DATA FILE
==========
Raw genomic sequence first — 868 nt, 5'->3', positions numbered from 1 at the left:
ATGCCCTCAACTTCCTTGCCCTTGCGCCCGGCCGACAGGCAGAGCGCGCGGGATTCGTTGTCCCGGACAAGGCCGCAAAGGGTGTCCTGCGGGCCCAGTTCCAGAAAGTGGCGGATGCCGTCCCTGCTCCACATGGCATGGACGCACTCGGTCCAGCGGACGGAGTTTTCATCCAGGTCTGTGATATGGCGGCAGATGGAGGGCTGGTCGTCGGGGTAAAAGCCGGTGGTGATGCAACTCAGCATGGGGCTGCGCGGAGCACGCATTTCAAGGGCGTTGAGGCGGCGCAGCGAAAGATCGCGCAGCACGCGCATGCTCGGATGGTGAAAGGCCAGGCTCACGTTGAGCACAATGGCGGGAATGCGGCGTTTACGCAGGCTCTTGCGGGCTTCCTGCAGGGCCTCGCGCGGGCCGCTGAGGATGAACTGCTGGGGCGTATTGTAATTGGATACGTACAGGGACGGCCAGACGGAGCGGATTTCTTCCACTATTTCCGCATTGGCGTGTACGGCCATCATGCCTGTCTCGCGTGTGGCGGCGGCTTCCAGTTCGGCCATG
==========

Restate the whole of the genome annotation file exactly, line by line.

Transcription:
Raw genomic sequence first — 868 nt, 5'->3', positions numbered from 1 at the left:
ATGCCCTCAACTTCCTTGCCCTTGCGCCCGGCCGACAGGCAGAGCGCGCGGGATTCGTTGTCCCGGACAAGGCCGCAAAGGGTGTCCTGCGGGCCCAGTTCCAGAAAGTGGCGGATGCCGTCCCTGCTCCACATGGCATGGACGCACTCGGTCCAGCGGACGGAGTTTTCATCCAGGTCTGTGATATGGCGGCAGATGGAGGGCTGGTCGTCGGGGTAAAAGCCGGTGGTGATGCAACTCAGCATGGGGCTGCGCGGAGCACGCATTTCAAGGGCGTTGAGGCGGCGCAGCGAAAGATCGCGCAGCACGCGCATGCTCGGATGGTGAAAGGCCAGGCTCACGTTGAGCACAATGGCGGGAATGCGGCGTTTACGCAGGCTCTTGCGGGCTTCCTGCAGGGCCTCGCGCGGGCCGCTGAGGATGAACTGCTGGGGCGTATTGTAATTGGATACGTACAGGGACGGCCAGACGGAGCGGATTTCTTCCACTATTTCCGCATTGGCGTGTACGGCCATCATGCCTGTCTCGCGTGTGGCGGCGGCTTCCAGTTCGGCCATG